Shafts of light peek through cracks between shoe boxes stacked to the ceiling at Helm Boots’ office on a balmy Monday morning. A couple hundred square feet in a nondescript warehouse in industrial east Austin serve as the company’s storeroom, design studio, and worldwide headquarters.
Words by Ben Haguewood Photos by Eric Morales
“Nobody knows about being on the road unless you’ve been in a band,” says Helm founder and former touring guitar player Joshua Bingaman sitting at a small meeting table covered in samples. He’s just returned from a visit to one of Helm’s manufacturers in Maine, and he has a trip scheduled to visit another factory in Arkansas, two of the last eight remaining American boot makers that contract to make each pair of Helm boots by hand. Getting one of these remaining eight factories to produce a custom line is not as simple as sending a design and an invoice, it’s a relationship. He jumps back up, “Anyone want a coffee? I’m having one. It’s my last vice,” Joshua confesses. That and entrepreneurship, it would seem.
Joshua moved to Austin to start a coffee roaster, which he did, pouring his life savings from a vintage sneaker shop named Subterranean Shoe Room into a dilapidated warehouse just east of I35. “I just wanted to be over here, as soon as I heard about it, don’t know why. Everyone said it was a terrible idea, but we did it anyway,” he says with pride. This is a persistent theme in each of Bingaman’s ventures. The coffee roaster he started, Progress Coffee, and its storefront sold to become what is present-day Wright Bros. Brew & Brew. Joshua took the money from that sale onto the next thing, pushing all his chips to the middle of the table again—this time with Helm Boots. “Bottom-line gets a little more complex when your heart gets involved.” Joshua pitched the idea to dozens of investors, but those seeking only return on investment begged off. Music, coffee, and footwear seem like an unlikely pattern to anyone but Joshua. “People, product, profit. In that order,” he says.
It’s fair to say Joshua has built Helm from the ground up—but from the inside out is more accurate. The last—or shoe mold around which the boot is built—is the form and essence of the boot. It’s the first thing that determines the depth and narrowness of the toe-box, heel—everything really that distinguishes one type of shoe from another and makes it look more formal, casual, utilitarian, or otherwise unique. Joshua has become something of a last expert. “Last designs are actually intellectual property, and when the patents expire, they become public domain,” he notes. Joshua has collected, examined, studied, and otherwise obsessed over lasts, from golf shoes, derby shoes, bowling shoes, and more. “In Italy, they use concrete lasts, isn’t that wild?” he adds. Now Helm has begun to produce some of its boots on lasts Joshua designed.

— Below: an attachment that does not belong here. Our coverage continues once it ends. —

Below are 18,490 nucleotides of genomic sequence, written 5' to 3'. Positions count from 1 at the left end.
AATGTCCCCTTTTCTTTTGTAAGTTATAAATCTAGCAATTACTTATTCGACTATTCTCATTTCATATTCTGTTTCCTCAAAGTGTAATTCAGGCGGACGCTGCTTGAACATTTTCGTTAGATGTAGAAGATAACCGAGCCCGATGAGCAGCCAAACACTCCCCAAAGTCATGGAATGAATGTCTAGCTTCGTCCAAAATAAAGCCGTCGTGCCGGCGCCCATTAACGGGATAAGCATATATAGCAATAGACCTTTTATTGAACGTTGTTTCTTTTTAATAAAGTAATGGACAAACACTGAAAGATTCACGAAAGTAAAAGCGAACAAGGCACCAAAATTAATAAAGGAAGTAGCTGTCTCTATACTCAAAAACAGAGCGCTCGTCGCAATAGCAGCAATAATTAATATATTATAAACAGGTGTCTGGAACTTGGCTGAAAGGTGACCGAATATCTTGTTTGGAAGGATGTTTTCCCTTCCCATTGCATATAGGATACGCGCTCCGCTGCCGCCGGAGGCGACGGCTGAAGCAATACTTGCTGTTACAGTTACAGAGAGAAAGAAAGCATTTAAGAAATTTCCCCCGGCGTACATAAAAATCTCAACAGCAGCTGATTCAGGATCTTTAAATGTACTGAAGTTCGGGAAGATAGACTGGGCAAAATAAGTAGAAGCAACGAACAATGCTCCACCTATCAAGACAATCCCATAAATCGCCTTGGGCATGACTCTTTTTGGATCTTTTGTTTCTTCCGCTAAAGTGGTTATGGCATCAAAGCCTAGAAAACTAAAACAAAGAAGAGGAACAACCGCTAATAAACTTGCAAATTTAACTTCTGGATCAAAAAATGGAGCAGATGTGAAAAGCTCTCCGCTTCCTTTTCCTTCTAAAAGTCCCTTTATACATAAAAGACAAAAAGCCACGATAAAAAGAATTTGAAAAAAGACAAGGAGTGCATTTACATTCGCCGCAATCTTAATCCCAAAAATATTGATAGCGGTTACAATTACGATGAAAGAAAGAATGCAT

With no formal design training, Joshua just goes by feel. He holds up a tan suede sample that slightly resembles the classic Frye campus boot and adds, “I just knew it didn’t look right, too much of a boot boot.” Joshua sent it back, same material, but different last. The narrower, sleeker finished product would become the Riley, a shorter more refined version with a side zip, more akin to a Chelsea boot—sort of Brit-pop meets Merle Haggard.
Moving from one sample to the next is a company history, Joshua tossing each one into a pile. “The sole of this shoe is based on a paratrooper boot…this design came from a prison boot.” Each one has a story and a name. Helm’s boots go by a given name, but it’s not just something to make people identify with it—they’re his ‘people.’ The company name, in fact, bears the same as his first son, and the name of one of Joshua’s longest and closest friends, “Let’s just say he’s pulled me back from the brink more than one time.”
Helm boots are made by the same small boot manufacturers that produce the oldest American brands, but Helm is not “heritage,” not even close. The designs are fresh, and in the middle room of the east Austin office, they’re looking two years out with material, texture, color, and style, which has caused hiccups with traditional bootmakers—but that hasn’t slowed them down. The stacked sole, prominent on several Helm standards, has a layer of leather, rubber, and leather. The producer balked at the idea of sewing them all together, to which Joshua shrugged, “I just said try it. And they did. And it worked.”